As in any crisis, our first priority should be to look to those who are most likely to be badly affected.
Even after the serving of the Section 114 notice last week, which brings strict restrictions on council spending, we know that the council will continue to have legal obligations to look after the safety of children and families who might be made homeless. We will get more information on what services are not going to be continued in the near future, but the key thing for all of us is to keep an eye out for things that are not being dealt with and people who may be at risk.
After the first covid lockdown, I continued delivering food parcels for the Purley Food Stop, and I know similar community projects have kept going across Croydon or have been re-started for “lockdown2”. Lots of us are also members of other groups, like residents’ associations, or linked to your children’s school, or through a faith group.
Croydon Voluntary Action has been doing a brilliant job of supporting volunteer groups through the coronavirus crisis and I know they will be continuing that kind of support, as we work out how all voluntary groups can help out in the borough’s cash crisis.
It’s important that we use those networks to make sure we spot people who are struggling and get them the support they need.
Some council services will be badly hit by the spending cuts that are to come. We know that looking after our green spaces is one area that the council are not obliged to continue.
As part of my role with The Conservation Volunteers, I am arranging a meeting of the Parks, Woodlands and Greenspaces Forum to bring together all volunteer groups who already help out in our green spaces. We will be exploring with the council exactly what services will continue and also discussing how the volunteer groups will operate until, hopefully, those services are restored.
As we saw during the first lockdown, and in response to the free school meals scandal, the people of Croydon are fantastic at coming together to help in a crisis. I am confident that if we show that same community spirit we will get through this initial crisis together.
So how do we get out of the crisis?
Lots of councils are teetering on the edge of bankruptcy at the moment. So if central government has any sense, they will provide more support for all councils. This will help Croydon balance the books. Unfortunately, common sense is in short supply in the current government, so we can’t rely on this. Even if they do provide support, it will be interesting to see if they give more to Conservative-run councils, as they have in the past.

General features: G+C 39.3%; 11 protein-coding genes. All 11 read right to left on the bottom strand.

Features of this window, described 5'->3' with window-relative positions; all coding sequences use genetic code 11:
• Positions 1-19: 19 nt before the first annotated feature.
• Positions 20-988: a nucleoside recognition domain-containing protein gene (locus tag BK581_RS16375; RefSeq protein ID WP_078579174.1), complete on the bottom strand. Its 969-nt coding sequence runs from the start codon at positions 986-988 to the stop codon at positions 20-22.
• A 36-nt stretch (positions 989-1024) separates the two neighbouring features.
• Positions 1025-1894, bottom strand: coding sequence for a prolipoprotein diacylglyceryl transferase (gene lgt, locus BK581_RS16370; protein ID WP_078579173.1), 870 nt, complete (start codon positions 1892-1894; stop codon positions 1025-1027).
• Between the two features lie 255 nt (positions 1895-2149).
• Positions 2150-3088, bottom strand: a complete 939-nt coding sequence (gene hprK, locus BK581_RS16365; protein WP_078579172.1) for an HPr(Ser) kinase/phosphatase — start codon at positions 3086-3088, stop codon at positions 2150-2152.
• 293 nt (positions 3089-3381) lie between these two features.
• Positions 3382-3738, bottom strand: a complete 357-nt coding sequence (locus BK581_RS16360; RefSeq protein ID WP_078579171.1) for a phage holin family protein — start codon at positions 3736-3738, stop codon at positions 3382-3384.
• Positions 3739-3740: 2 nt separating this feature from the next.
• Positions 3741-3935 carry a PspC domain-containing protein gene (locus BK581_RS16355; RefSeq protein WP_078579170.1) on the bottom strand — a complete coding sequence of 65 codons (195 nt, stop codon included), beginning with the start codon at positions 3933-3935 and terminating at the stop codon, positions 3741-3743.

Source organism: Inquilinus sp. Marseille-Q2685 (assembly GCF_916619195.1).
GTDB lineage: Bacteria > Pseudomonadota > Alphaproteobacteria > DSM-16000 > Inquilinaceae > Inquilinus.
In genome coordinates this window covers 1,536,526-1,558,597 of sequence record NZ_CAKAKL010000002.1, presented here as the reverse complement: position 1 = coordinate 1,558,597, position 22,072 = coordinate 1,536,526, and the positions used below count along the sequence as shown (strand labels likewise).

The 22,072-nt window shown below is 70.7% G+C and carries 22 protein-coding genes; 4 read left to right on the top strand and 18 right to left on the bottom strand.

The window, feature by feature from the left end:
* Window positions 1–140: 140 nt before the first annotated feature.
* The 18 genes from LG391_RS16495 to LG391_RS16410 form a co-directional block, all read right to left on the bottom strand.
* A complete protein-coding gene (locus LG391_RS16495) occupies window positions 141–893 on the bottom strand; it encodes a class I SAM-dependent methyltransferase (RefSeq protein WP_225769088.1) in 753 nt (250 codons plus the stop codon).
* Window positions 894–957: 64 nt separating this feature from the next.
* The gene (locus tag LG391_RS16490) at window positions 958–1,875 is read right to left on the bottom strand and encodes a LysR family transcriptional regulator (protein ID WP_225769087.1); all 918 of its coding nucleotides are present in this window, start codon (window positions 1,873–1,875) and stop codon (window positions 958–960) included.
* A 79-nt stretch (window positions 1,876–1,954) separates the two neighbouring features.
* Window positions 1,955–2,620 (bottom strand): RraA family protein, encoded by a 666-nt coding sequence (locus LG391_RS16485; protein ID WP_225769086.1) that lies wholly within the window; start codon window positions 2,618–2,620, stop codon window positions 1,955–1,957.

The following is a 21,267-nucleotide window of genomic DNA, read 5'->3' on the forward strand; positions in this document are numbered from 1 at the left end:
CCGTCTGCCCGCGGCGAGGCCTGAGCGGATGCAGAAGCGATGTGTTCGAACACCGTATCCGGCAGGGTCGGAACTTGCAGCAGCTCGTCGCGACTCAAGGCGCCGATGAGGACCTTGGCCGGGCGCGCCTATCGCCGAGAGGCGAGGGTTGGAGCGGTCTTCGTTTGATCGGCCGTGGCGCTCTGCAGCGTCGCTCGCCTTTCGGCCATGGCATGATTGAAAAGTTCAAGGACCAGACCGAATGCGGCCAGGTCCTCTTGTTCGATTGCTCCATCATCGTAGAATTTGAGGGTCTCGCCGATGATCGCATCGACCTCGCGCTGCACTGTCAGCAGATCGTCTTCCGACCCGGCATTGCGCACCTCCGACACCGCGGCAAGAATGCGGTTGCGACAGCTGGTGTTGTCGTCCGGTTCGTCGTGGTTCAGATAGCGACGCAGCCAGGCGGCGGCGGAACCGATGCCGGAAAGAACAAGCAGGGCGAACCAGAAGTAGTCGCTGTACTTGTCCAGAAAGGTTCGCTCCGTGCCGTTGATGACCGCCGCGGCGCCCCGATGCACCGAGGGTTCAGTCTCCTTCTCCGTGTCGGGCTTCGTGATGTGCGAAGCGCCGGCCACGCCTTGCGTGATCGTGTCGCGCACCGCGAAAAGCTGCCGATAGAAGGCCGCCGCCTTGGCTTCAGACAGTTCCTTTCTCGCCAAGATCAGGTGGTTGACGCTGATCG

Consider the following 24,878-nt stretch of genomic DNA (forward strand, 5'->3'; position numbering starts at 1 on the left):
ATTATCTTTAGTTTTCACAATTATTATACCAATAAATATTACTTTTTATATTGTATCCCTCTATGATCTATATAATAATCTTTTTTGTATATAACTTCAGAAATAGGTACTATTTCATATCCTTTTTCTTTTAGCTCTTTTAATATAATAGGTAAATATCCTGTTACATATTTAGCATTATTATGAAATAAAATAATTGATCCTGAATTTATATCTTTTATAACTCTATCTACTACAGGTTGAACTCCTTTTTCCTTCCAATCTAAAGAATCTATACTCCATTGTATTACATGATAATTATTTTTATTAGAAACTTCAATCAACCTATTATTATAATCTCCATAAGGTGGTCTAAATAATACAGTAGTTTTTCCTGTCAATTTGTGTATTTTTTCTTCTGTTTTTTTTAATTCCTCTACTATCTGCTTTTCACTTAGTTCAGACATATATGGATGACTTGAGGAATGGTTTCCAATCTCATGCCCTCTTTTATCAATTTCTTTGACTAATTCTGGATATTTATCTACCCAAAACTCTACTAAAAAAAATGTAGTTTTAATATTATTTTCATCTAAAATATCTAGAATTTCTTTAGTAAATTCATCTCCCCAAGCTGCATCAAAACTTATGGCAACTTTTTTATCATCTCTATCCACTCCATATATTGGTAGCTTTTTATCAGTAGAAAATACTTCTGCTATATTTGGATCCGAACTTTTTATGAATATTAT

There are some obvious savings to be made if you consider how much the council has wasted in Croydon in recent years.
They have spent a fortune on expensive consultants, trips to overseas development booze-ups, and a series of bizarre and gimmicky events which provided little or no value to Croydon, such as the professional cycling race around the town centre. This is on top of the millions wasted on the mismanaged refurbishment of the Fairfield Halls and the apparently pointless CPO for the property around the Whitgift Shopping Centre.
Stopping more disasters like these will do no harm to Croydon.
The focus will fall on Brick by Brick, the council-owned house-builders. A report from consultants PwC into the council’s commercial operations is expected this week.
But simply flogging off all of the assets accrued by Brick by Brick would be a really stupid idea, given that the property market has just crashed and every sale would be at a loss. So far, the council has borrowed money to support Brick by Brick as a private company. The question arises: why can’t Brick by Brick borrow money against its assets to pay back the council?
Banks and financial institutions should take a longer-term view and property assets will make a return in the end, so isn’t it about time the risk was taken by the private company instead of the public authority?
Similarly with Fisher’s Folly, the council building on which the previous Conservative administration wasted £150million. While the rental market is very slack at the moment, renting out space in that building at even very low rents is likely to make more economic sense than trying to sell it off now.
There has also been talk about making savings in staff costs; the council has already terminated the contracts of all its agency staff. I completely agree with Clare Keogh, of Unite, and Louise O’Hara of my own union, Unison, that staff shouldn’t have their employment conditions taken away to pay for the mistakes of politicians and senior managers. If there do have to be cuts in salaries, then this should be borne by those who can afford it – cutting senior managers’ large salaries, not the breadline pay cheques of frontline staff.